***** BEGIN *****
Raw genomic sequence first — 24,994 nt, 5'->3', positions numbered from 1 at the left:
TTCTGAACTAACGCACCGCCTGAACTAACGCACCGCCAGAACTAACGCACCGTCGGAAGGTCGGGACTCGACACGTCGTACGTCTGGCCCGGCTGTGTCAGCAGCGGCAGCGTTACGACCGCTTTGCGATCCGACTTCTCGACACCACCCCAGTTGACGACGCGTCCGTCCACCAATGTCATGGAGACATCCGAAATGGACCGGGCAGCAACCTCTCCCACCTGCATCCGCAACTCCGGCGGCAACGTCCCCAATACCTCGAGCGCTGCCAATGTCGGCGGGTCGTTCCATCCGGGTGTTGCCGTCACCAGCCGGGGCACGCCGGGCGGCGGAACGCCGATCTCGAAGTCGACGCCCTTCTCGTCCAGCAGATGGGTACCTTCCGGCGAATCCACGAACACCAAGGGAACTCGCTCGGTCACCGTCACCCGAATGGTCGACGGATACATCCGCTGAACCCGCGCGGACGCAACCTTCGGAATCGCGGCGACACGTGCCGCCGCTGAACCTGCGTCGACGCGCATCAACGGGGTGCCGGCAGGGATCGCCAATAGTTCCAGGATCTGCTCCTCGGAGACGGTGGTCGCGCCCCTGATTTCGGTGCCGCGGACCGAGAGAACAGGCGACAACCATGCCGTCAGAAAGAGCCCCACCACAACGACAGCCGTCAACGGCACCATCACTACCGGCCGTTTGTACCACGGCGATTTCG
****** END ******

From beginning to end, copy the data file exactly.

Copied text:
Raw genomic sequence first — 24,994 nt, 5'->3', positions numbered from 1 at the left:
TTCTGAACTAACGCACCGCCTGAACTAACGCACCGCCAGAACTAACGCACCGTCGGAAGGTCGGGACTCGACACGTCGTACGTCTGGCCCGGCTGTGTCAGCAGCGGCAGCGTTACGACCGCTTTGCGATCCGACTTCTCGACACCACCCCAGTTGACGACGCGTCCGTCCACCAATGTCATGGAGACATCCGAAATGGACCGGGCAGCAACCTCTCCCACCTGCATCCGCAACTCCGGCGGCAACGTCCCCAATACCTCGAGCGCTGCCAATGTCGGCGGGTCGTTCCATCCGGGTGTTGCCGTCACCAGCCGGGGCACGCCGGGCGGCGGAACGCCGATCTCGAAGTCGACGCCCTTCTCGTCCAGCAGATGGGTACCTTCCGGCGAATCCACGAACACCAAGGGAACTCGCTCGGTCACCGTCACCCGAATGGTCGACGGATACATCCGCTGAACCCGCGCGGACGCAACCTTCGGAATCGCGGCGACACGTGCCGCCGCTGAACCTGCGTCGACGCGCATCAACGGGGTGCCGGCAGGGATCGCCAATAGTTCCAGGATCTGCTCCTCGGAGACGGTGGTCGCGCCCCTGATTTCGGTGCCGCGGACCGAGAGAACAGGCGACAACCATGCCGTCAGAAAGAGCCCCACCACAACGACAGCCGTCAACGGCACCATCACTACCGGCCGTTTGTACCACGGCGATTTCG